Rachael Williams gives us gives an insight to combining motherhood, family life and criminal practice at the Bar.
As I leave the house early in the morning, in the dark, again, leaving my three young children sleeping in the house with Daddy on the Monday just after Christmas weekend, then I do wonder whether choosing to go back into full time practice at the Bar was a sensible one. My situation is a deserted train and my destination is one of the many Magistrates’ Courts covered by my Chambers. My client will be in custody having been arrested over the holiday weekend. I hope that there may be some degree of appreciation for my turning up to represent him/her and to apply for bail. I trust that the District Judge and the Court staff will be just as eager to get through the list as I am.
Reflection provides me with answers. As a qualified lawyer, on whichever side of the profession, I have experienced a variety of work-family life combinations. The truth is that no-one can tell any other person which is the best way to be a mum and a working individual. There may be no ‘correct way’. All one can do is speak from one’s own experiences.
For me I would say that the self-employed Bar may be the best yet. The hours are long, and that is a real downside. It is a regular occurrence not to see the children in any set of clothes other than pyjamas during the week. Invariably they are asleep or so sleepy that you can’t talk with them. However, there are many upsides, and I would say that the most important is to ensure that the job you choose to do which takes you away from your children, needs to be one about which you feel enthusiasm, and, dare I say, passion. Otherwise the outlook can be bleak as you may find yourself, as I have, sitting in an office, with little stimulating work to do, tied to the office hours and watching the clock until 5.30 pm.
Being a part time professional may appear to be a sensible compromise. However, when the work is there and needs to be done, the partners of the law firm where you work will expect it to be done for no extra pay and have little time for statements such as ‘But I am not available from 1pm on Wednesdays!’
I am able to speak about both sides of the profession as well. I am dual qualified, having started out life as a barrister in private practice many years ago, then as an employed barrister within a large national law firm, then I re-qualified as a solicitor and I was in private practice for many years. During that time I enjoyed the beautiful office, the pay, fairly regular hours, maternity policies and career break opportunities.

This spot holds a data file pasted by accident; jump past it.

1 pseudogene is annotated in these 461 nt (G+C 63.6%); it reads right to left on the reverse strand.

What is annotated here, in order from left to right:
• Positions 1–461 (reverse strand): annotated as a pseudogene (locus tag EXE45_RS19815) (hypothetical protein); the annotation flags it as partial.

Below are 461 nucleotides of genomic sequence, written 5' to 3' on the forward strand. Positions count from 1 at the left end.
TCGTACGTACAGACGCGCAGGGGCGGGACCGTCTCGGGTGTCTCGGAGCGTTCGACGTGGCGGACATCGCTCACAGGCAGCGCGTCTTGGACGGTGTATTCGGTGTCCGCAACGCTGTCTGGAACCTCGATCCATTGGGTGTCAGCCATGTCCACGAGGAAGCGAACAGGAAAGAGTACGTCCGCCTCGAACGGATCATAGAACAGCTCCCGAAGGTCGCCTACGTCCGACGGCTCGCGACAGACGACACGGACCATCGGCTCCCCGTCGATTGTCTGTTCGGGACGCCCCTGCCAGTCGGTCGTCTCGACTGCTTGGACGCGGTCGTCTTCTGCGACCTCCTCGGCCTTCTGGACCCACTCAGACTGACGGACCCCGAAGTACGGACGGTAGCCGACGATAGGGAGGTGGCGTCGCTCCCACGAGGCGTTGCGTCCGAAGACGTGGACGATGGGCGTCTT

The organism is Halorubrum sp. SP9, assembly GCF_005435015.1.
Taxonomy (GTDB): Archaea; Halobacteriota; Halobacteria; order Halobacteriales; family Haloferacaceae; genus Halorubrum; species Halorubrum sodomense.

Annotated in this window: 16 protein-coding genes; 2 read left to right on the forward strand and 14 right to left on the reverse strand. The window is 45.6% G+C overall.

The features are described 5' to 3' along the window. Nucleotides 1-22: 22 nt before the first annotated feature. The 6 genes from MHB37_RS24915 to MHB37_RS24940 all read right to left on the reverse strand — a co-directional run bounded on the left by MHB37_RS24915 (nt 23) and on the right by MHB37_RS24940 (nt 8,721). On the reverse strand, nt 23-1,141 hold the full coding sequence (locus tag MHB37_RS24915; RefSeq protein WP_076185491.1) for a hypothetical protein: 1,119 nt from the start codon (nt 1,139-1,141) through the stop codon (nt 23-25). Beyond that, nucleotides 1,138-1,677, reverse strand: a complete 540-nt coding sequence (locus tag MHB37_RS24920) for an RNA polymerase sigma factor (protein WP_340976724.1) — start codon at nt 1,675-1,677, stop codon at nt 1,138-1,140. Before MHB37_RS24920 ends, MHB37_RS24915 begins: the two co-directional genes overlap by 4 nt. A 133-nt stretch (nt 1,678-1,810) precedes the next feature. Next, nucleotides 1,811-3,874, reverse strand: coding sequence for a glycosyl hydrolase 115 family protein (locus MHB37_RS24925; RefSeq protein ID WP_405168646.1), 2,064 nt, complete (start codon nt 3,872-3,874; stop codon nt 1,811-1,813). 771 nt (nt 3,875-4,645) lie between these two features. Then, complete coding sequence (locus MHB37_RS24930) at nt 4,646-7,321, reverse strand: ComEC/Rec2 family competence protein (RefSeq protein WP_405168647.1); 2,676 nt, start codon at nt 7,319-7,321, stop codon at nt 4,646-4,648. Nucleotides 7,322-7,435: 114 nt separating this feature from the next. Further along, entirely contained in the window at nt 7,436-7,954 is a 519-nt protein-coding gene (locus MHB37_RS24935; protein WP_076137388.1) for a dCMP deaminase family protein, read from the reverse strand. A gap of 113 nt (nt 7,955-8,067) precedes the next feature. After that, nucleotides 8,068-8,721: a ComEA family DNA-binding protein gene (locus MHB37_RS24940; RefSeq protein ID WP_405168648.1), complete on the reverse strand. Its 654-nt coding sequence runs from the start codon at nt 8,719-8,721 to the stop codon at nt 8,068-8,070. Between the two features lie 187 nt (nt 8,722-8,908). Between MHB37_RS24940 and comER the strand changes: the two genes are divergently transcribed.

Comparing life at the Bar now with that experience, one aspect I enjoy thoroughly is that I do not need to spend too much time on client care, meaning the lay client. I am able to pick up the brief, deal with it, do an attendance note and return it within a 24 hour period. The professional client relationship is built up with one’s success in court, succinct advice and prompt attendance notes. I rarely receive work emails which, as a solicitor, were so voluminous that I received training in time management to ensure I dealt with the mountain effectively. I do not need to dictate, nor do I have need for a secretary which frees me and provides enormous flexibility. As a solicitor I used to come into the office very early to do ‘real work’ as, after 9am, work life was an onslaught of telephone calls and dictation of attendance notes/letters.
So these are the observations after I have returned to private practice in Chambers. What led me here? I consider City Law School to be the catalyst and provided me with the confidence as well as the skills to step back into life at the Bar after a long period being at home with children and part-time law firm work. It was the LLM in Criminal Litigation which was the portal. It was a hard 12 months from October 2008 to 2009, but filled with challenges and it re-invigorated me in my chosen subject. I cannot recommend it highly enough as a route to any career re-launch as mine has been. I am busy and tired, but very fulfilled and it was, and remains, well worth it.
Rachael trained for the Bar many years ago at the Inns of Court School of Law, City Law School as it is now, and was a tenant for a short time in 1991. After several years in private practice as a solicitor, Rachael decided to re-launch her career by studying for the LLM in Criminal Litigation at City Law School from October 2008 to October 2009. She succeeded and recently has been awarded a commendation in that degree. In addition she chose to be re-admitted to the Bar in July 2009 and soon afterwards secured a place at Furnival Chambers, London where she practises in criminal law. She is a third six pupil there which is an excellent forum in which to learn the practical side of life in criminal practice..